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"A Good Year for the Roses"
Single by George Jones
from the album George Jones with Love
B-side"Let a Little Loving Come In"
ReleasedOctober 1970
Genre Country
Label Musicor
Songwriter(s) Jerry Chesnut
Producer(s) Pappy Daily
George Jones singles chronology
"Tell Me My Lying Eyes Are Wrong"
"A Good Year for the Roses"
"Sometimes You Just Can't Win"
"Good Year for the Roses"
Single by Elvis Costello and the Attractions
from the album Almost Blue
B-side"Your Angel Steps Out Of Heaven"
ReleasedSeptember 1981
Genre Country, urban cowboy
Label F-Beat/ WEA and Columbia
Songwriter(s) Jerry Chesnut
Producer(s) Billy Sherrill
Elvis Costello singles chronology
"From a Whisper to a Scream"
"Good Year for the Roses"
"Sweet Dreams"
"A Good Year for the Roses"
Single by George Jones and Alan Jackson
from the album The Bradley Barn Sessions
B-side"High-Tech Redneck"
ReleasedNovember 1994
Genre Country
Label MCA Nashville
Songwriter(s) Jerry Chesnut
Producer(s) Brian Ahern
George Jones singles chronology
"Never Bit a Bullet Like This"
"A Good Year for the Roses"
Alan Jackson singles chronology
" Livin' on Love"
"A Good Year for the Roses"
" Gone Country"

"A Good Year for the Roses" is a ballad written by Jerry Chesnut and originally recorded by American country singer George Jones. It rose to #2 on the country singles chart in 1970.


"A Good Year for the Roses" describes the thoughts of a man as his wife leaves him, and is as good an example as any of Jones' ability to deliver an intensely moving vocal, in this case one that conveys both the sadness and profound bitterness that comes with a broken marriage. Although recorded while George was with Musicor, the production is typical of the sound Billy Sherrill would employ when Jones moved to Epic Records the following year.[ citation needed] Although supported by a choir of background singers and strings on the chorus, Jones' vocal is the centerpiece throughout, with Chris Woodstra of AllMusic calling it "one of his all-time greatest performances." [1] The lyric, infused by Jones' nuanced delivery, captures the disillusion of the narrator.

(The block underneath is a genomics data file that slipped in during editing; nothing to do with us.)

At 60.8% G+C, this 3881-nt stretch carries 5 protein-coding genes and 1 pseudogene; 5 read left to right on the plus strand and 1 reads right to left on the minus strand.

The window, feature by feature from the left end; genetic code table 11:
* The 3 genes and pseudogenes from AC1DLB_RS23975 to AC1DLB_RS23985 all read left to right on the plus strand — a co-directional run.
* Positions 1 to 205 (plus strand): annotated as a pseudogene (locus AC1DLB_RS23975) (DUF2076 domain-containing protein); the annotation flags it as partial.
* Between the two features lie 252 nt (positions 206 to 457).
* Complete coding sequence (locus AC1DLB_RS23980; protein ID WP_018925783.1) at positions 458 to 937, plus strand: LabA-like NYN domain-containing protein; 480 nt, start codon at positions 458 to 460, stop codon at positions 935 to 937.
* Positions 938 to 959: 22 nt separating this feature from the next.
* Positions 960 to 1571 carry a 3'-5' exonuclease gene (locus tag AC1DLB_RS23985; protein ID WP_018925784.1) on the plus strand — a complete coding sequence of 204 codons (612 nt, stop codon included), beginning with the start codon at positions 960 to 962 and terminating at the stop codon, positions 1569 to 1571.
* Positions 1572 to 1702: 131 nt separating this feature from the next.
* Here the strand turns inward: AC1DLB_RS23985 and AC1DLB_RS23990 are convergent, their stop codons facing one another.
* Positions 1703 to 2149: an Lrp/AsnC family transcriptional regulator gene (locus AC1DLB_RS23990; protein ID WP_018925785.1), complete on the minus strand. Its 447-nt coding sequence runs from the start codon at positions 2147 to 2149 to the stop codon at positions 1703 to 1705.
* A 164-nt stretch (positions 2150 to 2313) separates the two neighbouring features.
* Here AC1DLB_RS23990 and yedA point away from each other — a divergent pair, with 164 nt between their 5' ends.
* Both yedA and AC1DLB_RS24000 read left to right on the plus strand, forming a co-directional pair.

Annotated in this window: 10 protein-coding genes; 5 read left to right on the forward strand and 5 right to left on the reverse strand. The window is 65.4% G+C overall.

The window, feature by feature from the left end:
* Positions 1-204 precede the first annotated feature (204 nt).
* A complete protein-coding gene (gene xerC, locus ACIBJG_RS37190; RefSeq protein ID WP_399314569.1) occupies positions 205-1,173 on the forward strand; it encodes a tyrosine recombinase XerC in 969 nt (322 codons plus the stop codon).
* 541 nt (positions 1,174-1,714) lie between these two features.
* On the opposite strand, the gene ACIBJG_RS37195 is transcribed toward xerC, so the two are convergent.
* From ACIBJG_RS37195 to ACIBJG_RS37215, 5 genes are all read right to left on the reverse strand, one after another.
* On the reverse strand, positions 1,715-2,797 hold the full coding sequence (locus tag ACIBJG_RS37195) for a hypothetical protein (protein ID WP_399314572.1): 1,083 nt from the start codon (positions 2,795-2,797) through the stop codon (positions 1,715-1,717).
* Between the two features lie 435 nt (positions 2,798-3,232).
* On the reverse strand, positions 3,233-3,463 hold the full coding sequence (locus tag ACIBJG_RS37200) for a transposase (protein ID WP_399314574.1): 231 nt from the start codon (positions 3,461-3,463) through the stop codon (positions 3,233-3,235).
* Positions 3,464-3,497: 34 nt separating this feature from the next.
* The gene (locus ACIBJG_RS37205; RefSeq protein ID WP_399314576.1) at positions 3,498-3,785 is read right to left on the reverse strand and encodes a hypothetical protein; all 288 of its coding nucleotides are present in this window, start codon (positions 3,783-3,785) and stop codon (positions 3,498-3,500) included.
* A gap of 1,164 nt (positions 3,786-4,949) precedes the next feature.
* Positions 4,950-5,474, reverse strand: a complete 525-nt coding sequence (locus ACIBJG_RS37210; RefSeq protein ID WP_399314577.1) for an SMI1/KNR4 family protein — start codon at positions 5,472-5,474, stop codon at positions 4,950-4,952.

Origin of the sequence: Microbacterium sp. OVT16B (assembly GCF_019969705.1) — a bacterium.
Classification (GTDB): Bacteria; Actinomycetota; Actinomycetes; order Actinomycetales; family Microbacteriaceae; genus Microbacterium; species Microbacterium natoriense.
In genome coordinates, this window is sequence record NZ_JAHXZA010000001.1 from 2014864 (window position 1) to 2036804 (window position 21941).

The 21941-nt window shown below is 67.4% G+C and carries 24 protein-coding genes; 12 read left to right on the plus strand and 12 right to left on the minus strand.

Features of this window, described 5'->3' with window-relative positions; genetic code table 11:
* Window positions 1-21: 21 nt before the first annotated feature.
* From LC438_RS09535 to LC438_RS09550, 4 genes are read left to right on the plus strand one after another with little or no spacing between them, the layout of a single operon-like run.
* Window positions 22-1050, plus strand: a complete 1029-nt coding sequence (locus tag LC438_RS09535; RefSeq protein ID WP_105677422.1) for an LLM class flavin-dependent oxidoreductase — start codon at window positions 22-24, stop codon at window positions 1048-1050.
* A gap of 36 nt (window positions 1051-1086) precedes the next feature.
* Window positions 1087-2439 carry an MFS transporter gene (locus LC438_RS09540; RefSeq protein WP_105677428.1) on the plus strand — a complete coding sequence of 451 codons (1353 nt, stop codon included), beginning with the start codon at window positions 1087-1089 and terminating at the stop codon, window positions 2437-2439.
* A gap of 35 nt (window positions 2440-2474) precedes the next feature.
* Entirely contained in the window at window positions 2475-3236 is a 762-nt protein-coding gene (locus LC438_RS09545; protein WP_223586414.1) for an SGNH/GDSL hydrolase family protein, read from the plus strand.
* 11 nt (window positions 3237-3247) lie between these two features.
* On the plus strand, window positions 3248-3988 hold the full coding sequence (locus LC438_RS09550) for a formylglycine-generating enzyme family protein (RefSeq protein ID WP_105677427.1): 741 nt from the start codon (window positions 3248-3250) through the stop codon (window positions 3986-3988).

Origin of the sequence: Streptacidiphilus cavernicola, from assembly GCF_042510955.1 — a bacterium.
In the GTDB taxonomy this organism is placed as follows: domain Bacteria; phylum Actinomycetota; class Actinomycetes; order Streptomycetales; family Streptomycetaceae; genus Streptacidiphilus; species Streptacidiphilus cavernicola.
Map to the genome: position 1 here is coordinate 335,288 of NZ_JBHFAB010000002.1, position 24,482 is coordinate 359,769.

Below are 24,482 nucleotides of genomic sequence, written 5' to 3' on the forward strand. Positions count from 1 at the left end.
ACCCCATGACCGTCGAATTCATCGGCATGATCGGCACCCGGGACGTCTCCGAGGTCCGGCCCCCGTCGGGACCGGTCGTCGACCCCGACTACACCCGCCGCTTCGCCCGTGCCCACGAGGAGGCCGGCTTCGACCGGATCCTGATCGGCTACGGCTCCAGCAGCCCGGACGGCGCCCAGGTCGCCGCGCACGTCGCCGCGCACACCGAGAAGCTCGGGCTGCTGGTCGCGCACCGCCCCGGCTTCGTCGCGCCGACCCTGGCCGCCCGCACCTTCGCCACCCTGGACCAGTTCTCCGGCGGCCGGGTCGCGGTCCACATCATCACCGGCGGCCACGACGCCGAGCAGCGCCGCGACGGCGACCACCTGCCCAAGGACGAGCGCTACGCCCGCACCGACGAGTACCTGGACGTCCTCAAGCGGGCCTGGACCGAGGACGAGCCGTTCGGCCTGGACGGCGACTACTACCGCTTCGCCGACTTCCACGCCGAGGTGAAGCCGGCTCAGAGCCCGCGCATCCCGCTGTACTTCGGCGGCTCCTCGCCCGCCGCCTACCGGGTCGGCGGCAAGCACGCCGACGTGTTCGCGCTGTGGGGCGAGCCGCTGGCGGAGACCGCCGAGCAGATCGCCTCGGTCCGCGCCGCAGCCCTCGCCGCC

Jones recorded two versions of the song; the second can be heard on the A Good Year for the Roses: The Complete Musicor Recordings 1965-1971. Jones also cut the song with Alan Jackson as a duet in 1994 for the Bradley Barn Sessions, but was disappointed with its reception by country radio, noting in his autobiography, "Alan was white-hot on the radio, and programmers wanted his voice. But some didn't want his if they had to take mine. The vast majority of Alan's other single records have gone to number one. His duet with me was his first not to crack the top 50." [2] It actually peaked at number 57. In June 1995, the song won the Music City News Country Awards "Vocal Collaboration of the Year."[ citation needed]

Other notable recordings

Elvis Costello scored a No. 6 hit in the UK Singles Chart with the song in 1981. [3]


The video for the Elvis Costello version of the song was shot at The Meldrum House Hotel, Oldmeldrum, Aberdeenshire on Wednesday 29th July 1981. The band were in the north east of Scotland to appear at the Aberdeen Country and Western Club on the 30th July, with the performance to be filmed by LWT Television. [4]

Chart performance

George Jones version

Chart (1970–1971) Peak
Canada Country Tracks ( RPM) [5] 4
US Bubbling Under Hot 100 Singles ( Billboard) [6] 12
US Hot Country Singles ( Billboard) 2

Elvis Costello version

Chart (1981–1982) Peak
Australia ( Kent Music Report) [7] 34
Belgium (Flanders) [8] 25
Netherlands [9] 11
UK Singles Chart [3] 6

George Jones and Alan Jackson version

Chart (1994) Peak
Canada Country Tracks ( RPM) [10] 65
US Hot Country Songs ( Billboard) [11] 56


  1. ^ "With Love - George Jones | Songs, Reviews, Credits". AllMusic. Retrieved February 12, 2020.
  2. ^ Jones & Carter 1997, p. 417.
  3. ^ a b Roberts, David (2006). British Hit Singles & Albums (19th ed.). London: Guinness World Records Limited. ISBN  1-904994-10-5.
  4. ^ "Almost Blue (2004) liner notes".
  5. ^ " Top RPM Country Tracks: Issue 3738." RPM. Library and Archives Canada. January 16, 1971. Retrieved August 4, 2014.
  6. ^ Whitburn, Joel (2005). Joel Whitburn's Top Country Songs 1944 to 2005. Record Research. p. 195.
  7. ^ Kent, David (1993). Australian Chart Book 1970–1992 (Illustrated ed.). Sydney: Australian Chart Book. ISBN  0-646-11917-6.
  8. ^ "Elvis Costello - Good Year For The Roses". Retrieved 2016-10-03.
  9. ^ Steffen Hung. "Elvis Costello - Good Year For The Roses". Retrieved 2016-10-03.
  10. ^ " Top RPM Country Tracks: Issue 2692." RPM. Library and Archives Canada. December 19, 1994. Retrieved August 4, 2014.
  11. ^ "George Jones Chart History (Hot Country Songs)". Billboard.